diabetes insipidus in children?

my child’s dr has suspected it and we are waiting to be tested for it does any one have this can you tell me what its like living with this.
thanks for any advice

Written By Nurse007

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  • Tin S March 24, 2009, 9:13 am

    Diabetes Insipidus (DI) is a disorder in which there is an abnormal increase in urine output, fluid intake and often thirst. It causes symptoms such as urinary frequency, nocturia (frequent awakening at night to urinate) or enuresis (involuntary urination during sleep or “bedwetting”). Urine output is increased because it is not concentrated normally. Consequently, instead of being a yellow color, the urine is pale, colorless or watery in appearance and the measured concentration (osmolality or specific gravity) is low.
    *Diabetes Insipidus is not the same as diabetes mellitus (“sugar” diabetes). Diabetes Insipidus resembles diabetes mellitus because the symptoms of both diseases are increased urination and thirst. However, in every other respect, including the causes and treatment of the disorders, the diseases are completely unrelated. Sometimes diabetes insipidus is referred to as “water” diabetes to distinguish it from the more common diabetes mellitus or “sugar” diabetes.

    *Diabetes Insipidus is divided into four types, each of which has a different cause and must be treated differently. The most common type of DI is caused by a lack of vasopressin, a hormone that normally acts upon the kidney to reduce urine output by increasing the concentration of the urine. This type of DI is usually due to the destruction of the back or “posterior” part of the pituitary gland where vasopressin is normally produced. Hence, it is commonly called pituitary DI. It is also known as central or neurogenic DI. The posterior pituitary can be destroyed by a variety of underlying diseases including tumors, infections, head injuries, infiltrations, and various inheritable defects. The latter can be recognized by the onset of the DI in early childhood and a family history of parents, siblings or other relatives with the same disorder. Nearly half the time, however, pituitary DI is “idiopathic” (that is, no cause can be found despite a thorough search including magnetic resonance imaging or MRI of the brain) and the underlying cause(s) is (are) still unknown. Pituitary DI is usually permanent and cannot be cured but the signs and symptoms (i.e. constant thirst, drinking and urination) can be largely or completely eliminated by treatment with various drugs including a modified from of vasopressin known as desmopressin or DDAVP. Because pituitary DI is sometimes associated with abnormalities in other pituitary hormones, tests and sometimes treatments for these other abnormalities are also needed.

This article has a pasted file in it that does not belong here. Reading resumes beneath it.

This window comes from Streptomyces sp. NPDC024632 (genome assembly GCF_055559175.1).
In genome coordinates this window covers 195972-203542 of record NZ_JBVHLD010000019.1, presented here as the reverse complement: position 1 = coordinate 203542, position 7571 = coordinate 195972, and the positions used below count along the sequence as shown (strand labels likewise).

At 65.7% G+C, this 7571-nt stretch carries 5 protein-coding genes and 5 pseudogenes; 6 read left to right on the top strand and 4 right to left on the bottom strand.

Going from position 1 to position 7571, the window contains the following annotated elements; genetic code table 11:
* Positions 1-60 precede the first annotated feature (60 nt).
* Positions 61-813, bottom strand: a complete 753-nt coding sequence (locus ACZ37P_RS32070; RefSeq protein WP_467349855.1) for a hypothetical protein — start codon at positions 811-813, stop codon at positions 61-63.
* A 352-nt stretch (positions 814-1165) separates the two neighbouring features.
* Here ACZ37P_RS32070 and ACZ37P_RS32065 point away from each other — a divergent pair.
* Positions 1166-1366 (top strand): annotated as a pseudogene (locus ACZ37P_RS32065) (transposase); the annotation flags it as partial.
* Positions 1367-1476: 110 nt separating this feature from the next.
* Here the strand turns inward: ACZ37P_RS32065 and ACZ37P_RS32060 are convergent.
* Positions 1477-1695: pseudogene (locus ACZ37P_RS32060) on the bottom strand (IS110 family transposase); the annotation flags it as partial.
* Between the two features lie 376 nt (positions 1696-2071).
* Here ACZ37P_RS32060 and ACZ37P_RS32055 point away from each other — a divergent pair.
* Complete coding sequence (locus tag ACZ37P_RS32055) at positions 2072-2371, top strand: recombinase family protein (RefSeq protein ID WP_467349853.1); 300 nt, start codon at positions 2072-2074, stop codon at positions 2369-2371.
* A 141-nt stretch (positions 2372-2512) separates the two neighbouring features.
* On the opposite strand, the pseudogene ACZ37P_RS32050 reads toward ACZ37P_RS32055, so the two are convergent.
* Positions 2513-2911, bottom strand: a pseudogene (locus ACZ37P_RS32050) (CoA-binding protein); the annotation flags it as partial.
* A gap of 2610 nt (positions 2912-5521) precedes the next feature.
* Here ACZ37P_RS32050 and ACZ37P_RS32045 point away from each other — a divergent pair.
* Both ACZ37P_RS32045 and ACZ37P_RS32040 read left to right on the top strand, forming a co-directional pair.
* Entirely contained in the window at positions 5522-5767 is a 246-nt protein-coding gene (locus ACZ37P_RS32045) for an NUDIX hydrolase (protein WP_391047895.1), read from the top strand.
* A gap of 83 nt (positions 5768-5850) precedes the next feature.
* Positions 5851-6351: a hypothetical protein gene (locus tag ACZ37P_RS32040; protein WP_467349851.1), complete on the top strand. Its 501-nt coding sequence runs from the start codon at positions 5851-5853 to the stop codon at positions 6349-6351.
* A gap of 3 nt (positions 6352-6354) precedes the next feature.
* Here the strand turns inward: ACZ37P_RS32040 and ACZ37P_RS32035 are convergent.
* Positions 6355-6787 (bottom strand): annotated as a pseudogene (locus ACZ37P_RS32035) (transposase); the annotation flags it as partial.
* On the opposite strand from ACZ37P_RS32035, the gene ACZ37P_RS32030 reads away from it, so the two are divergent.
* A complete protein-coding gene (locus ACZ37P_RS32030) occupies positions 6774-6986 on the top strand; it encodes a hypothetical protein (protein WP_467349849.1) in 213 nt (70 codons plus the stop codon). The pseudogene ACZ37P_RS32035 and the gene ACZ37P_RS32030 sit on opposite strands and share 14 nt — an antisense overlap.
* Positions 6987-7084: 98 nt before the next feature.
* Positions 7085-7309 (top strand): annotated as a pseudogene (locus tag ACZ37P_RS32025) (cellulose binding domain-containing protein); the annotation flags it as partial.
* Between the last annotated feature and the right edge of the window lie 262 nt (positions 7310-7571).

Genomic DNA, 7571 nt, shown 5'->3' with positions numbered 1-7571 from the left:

*Occasionally, a lack of vasopressin can also develop during pregnancy if the pituitary is slightly damaged and/or the placenta destroys the hormone too rapidly. This second type of vasopressin deficiency is called gestagenic or gestational DI and is also treatable with DDAVP but, in this case, the deficiency and the DI often disappear 4 to 6 weeks after delivery at which time the DDAVP treatment can usually be stopped. Often, however, the signs and symptoms of DI recur with subsequent pregnancies.

    *The third type of DI is caused by an inability of the kidneys to respond to the “antidiuretic effect” of normal amounts of vasopressin. This type of DI is usually referred to as nephrogenic DI and can result from a variety of drugs or kidney diseases including heritable genetic defects. It cannot be treated with DDAVP and, depending on the cause, may or may not be curable by eliminating the offending drug or disease. The heritable form, for example, lasts for life and cannot be cured at present. However, there are treatments that can partially relieve the signs and symptoms of nephrogenic DI.

    *The fourth form of DI occurs when vasopressin is suppressed by excessive intake of fluids. The latter is usually referred to as primary polydipsia and is most often caused by an abnormality in the part of the brain that regulates thirst. This subtype is called dipsogenic DI and is difficult to differentiate from pituitary DI particularly since the two disorders can result form many of the same brain diseases. The only sure way to tell them apart is to measure vasopressin during a stimulus such as fluid deprivation or to observe the effects of DDAVP treatment. In dipsogenic DI, DDAVP also eliminates the excessive urination but, unlike pituitary DI, it does not completely eliminate the increased thirst and fluid intake. Thus, it also results in water intoxication, a condition associated with symptoms such as headache, loss of appetite, lethargy and nausea and signs such as an abnormally large decrease in the plasma sodium concentration (hyponatremia). Because of this and the current lack of a way to correct the underlying abnormality in thirst, dipsogenic DI cannot be treated at present, although the most troubling symptoms, nocturia, can be safely relieved by taking small doses of DDAVP at bedtime. The other subtype of primary polydipsia is due not to abnormal thirst but to psychosomatic causes and is often